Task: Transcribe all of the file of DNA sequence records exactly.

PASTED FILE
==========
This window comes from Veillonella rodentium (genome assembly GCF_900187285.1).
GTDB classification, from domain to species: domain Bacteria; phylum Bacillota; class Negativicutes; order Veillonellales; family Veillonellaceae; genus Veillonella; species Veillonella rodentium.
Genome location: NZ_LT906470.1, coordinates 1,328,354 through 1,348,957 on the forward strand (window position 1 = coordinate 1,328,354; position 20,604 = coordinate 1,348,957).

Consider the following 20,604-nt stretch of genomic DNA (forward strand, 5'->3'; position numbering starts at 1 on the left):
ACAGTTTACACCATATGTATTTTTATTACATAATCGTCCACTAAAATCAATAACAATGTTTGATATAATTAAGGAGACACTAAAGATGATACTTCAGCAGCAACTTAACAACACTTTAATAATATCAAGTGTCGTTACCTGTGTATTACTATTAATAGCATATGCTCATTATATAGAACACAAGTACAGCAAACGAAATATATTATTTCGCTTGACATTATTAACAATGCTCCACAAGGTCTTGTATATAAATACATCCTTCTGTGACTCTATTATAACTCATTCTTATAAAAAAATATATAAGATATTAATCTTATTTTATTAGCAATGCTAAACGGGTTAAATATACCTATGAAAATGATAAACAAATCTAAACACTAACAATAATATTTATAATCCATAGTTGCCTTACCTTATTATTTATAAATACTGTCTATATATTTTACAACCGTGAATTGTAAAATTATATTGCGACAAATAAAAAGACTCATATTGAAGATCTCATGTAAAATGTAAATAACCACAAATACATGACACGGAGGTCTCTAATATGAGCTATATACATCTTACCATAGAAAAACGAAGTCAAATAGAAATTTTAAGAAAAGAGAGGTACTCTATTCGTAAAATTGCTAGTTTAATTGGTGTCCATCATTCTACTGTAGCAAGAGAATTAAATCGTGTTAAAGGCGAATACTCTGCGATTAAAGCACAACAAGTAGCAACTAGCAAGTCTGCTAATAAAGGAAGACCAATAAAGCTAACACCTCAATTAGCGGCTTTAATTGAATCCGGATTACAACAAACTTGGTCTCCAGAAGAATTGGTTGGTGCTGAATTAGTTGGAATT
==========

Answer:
This window comes from Veillonella rodentium (genome assembly GCF_900187285.1).
GTDB classification, from domain to species: domain Bacteria; phylum Bacillota; class Negativicutes; order Veillonellales; family Veillonellaceae; genus Veillonella; species Veillonella rodentium.
Genome location: NZ_LT906470.1, coordinates 1,328,354 through 1,348,957 on the forward strand (window position 1 = coordinate 1,328,354; position 20,604 = coordinate 1,348,957).

Consider the following 20,604-nt stretch of genomic DNA (forward strand, 5'->3'; position numbering starts at 1 on the left):
ACAGTTTACACCATATGTATTTTTATTACATAATCGTCCACTAAAATCAATAACAATGTTTGATATAATTAAGGAGACACTAAAGATGATACTTCAGCAGCAACTTAACAACACTTTAATAATATCAAGTGTCGTTACCTGTGTATTACTATTAATAGCATATGCTCATTATATAGAACACAAGTACAGCAAACGAAATATATTATTTCGCTTGACATTATTAACAATGCTCCACAAGGTCTTGTATATAAATACATCCTTCTGTGACTCTATTATAACTCATTCTTATAAAAAAATATATAAGATATTAATCTTATTTTATTAGCAATGCTAAACGGGTTAAATATACCTATGAAAATGATAAACAAATCTAAACACTAACAATAATATTTATAATCCATAGTTGCCTTACCTTATTATTTATAAATACTGTCTATATATTTTACAACCGTGAATTGTAAAATTATATTGCGACAAATAAAAAGACTCATATTGAAGATCTCATGTAAAATGTAAATAACCACAAATACATGACACGGAGGTCTCTAATATGAGCTATATACATCTTACCATAGAAAAACGAAGTCAAATAGAAATTTTAAGAAAAGAGAGGTACTCTATTCGTAAAATTGCTAGTTTAATTGGTGTCCATCATTCTACTGTAGCAAGAGAATTAAATCGTGTTAAAGGCGAATACTCTGCGATTAAAGCACAACAAGTAGCAACTAGCAAGTCTGCTAATAAAGGAAGACCAATAAAGCTAACACCTCAATTAGCGGCTTTAATTGAATCCGGATTACAACAAACTTGGTCTCCAGAAGAATTGGTTGGTGCTGAATTAGTTGGAATT